New Dynalite Strobes
Monday, January 10, 2011
I use Dynalite strobes in my location lighting package, and I generally love them. I replaced a set of older-than-me Speedotrons (which I still use in-studio) because they also weighed more than me and that made traveling with strobes quite tricky. But the Dynalites, as anyone who's ever shot with them knows, are tiny. I'm talking like six pounds for a 1000ws pack smaller than a breadbox. I can get four heads and two packs in a single bag that's not much bigger than a carry-on. So you can imagine my excitement when I read this report from Rob Galbraith about a new lineup of strobe packs from Dynalite. They've increased the top end from 1000 watt seconds to 1600ws, and shrunk the 500ws and 1000ws models, the previous standards, to 400ws and 800ws respectively. Apparently Dynalite has made them more reliable with faster flash durations, quicker recycling and an even smaller form factor than before. Guess I’ll have to add them to my ever-growing wishlist.
Photography Isn’t About Cameras
Friday, January 7, 2011
In case you were thinking photography is all about the equipment, it’s not. Photography is about cameras the way dinner is about forks. As an example, take a look at this video that has nothing to do with photography. It’s from a talented animator who has used a very rudimentary tool, free Google docs cloud software, to create an amazing piece of art. If he can make this magic with a simple, free bit of software that wasn’t even intended for this, then you can do amazing things with whatever camera you currently own. Check it out, and try not to be blown away by the unbelievable creativity on display.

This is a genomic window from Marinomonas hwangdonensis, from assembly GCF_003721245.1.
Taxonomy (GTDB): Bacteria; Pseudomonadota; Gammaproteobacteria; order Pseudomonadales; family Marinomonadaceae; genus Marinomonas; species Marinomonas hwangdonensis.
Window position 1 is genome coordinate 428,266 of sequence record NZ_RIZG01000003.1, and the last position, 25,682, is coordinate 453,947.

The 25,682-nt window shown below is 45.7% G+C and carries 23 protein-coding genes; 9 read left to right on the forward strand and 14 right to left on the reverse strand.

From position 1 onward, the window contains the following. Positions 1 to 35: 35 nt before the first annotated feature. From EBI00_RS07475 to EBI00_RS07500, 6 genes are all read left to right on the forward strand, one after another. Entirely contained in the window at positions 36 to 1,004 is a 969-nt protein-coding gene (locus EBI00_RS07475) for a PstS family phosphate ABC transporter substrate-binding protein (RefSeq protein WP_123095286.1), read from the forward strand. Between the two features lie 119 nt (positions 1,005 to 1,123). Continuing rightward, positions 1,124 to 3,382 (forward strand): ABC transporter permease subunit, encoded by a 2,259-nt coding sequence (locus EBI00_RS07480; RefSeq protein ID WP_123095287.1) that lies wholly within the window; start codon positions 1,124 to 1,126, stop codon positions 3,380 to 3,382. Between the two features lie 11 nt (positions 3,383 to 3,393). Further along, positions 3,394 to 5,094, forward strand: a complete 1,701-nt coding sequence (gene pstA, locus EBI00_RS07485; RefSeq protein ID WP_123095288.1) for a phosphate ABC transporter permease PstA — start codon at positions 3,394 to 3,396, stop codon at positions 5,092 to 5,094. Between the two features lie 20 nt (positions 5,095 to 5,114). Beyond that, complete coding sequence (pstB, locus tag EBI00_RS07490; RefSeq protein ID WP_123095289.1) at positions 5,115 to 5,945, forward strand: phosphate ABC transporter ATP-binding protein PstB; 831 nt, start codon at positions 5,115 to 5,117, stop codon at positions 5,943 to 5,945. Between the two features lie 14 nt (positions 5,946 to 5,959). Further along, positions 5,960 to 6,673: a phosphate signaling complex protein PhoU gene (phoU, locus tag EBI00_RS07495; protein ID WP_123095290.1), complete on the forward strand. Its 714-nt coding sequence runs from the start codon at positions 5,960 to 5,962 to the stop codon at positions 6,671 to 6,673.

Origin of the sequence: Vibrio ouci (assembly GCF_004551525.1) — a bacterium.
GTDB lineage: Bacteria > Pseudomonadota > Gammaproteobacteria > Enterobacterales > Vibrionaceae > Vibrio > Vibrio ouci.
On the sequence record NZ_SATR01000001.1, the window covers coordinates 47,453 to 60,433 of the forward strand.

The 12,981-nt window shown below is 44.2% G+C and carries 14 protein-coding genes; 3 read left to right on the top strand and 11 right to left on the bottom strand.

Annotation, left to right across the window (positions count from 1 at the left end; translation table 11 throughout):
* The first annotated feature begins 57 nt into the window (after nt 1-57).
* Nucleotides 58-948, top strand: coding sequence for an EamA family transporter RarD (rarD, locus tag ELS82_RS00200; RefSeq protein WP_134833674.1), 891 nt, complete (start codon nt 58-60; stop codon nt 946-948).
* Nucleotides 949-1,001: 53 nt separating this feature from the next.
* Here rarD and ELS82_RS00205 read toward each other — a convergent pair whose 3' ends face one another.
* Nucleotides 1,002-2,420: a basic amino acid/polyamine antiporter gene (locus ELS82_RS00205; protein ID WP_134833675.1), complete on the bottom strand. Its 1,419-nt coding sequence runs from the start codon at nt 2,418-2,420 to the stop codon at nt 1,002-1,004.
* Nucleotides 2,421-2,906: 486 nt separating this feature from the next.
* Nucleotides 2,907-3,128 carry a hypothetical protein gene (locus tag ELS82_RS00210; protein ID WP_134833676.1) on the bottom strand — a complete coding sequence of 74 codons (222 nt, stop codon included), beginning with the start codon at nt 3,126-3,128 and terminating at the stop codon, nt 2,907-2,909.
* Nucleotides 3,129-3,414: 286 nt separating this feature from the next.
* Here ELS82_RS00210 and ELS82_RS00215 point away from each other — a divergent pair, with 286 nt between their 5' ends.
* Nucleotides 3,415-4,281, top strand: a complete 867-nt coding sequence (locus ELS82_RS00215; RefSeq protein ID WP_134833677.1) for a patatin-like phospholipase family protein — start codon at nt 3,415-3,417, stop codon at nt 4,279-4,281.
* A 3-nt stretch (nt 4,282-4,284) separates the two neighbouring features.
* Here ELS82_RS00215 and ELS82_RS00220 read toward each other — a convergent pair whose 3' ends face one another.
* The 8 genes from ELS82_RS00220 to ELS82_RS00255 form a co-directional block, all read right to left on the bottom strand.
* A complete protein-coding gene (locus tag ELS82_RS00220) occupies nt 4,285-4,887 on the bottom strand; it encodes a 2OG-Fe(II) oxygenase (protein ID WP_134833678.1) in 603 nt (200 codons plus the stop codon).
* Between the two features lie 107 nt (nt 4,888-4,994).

Joyce Tenneson’s View
Thursday, January 6, 2011
I was just yesterday gazing at a favorite photograph of mine, made by Joyce Tenneson close to 20 years ago, and wondering what she was up to these days. Then this crossed my desk http://www.joycetenneson.com/view/letter.php and I got my answer. She's working on the View Project. The View is a book she's curating, filled with photographs of places that hold deep meaning for the photographers who submit the work. About it she writes, ìI have been interested in what it is that touches us--and it is something different for each individual--when we are somehow in the presence of a view that strikes us with awe. My thought is to ask photographers around the world to contribute a photograph of a particular place--for example, the desert, mountains, ocean, reflections, gardens, etc, etc--that has moved them in an indelible and deep fashion." Not just nice views, though, Joyce really wants to see the places that move you. Visit her web site and read all about the project, and if you've got an ideal image, send it in.
Photo © Joyce Tenneson
Make Skies Ultra-Blue
Wednesday, January 5, 2011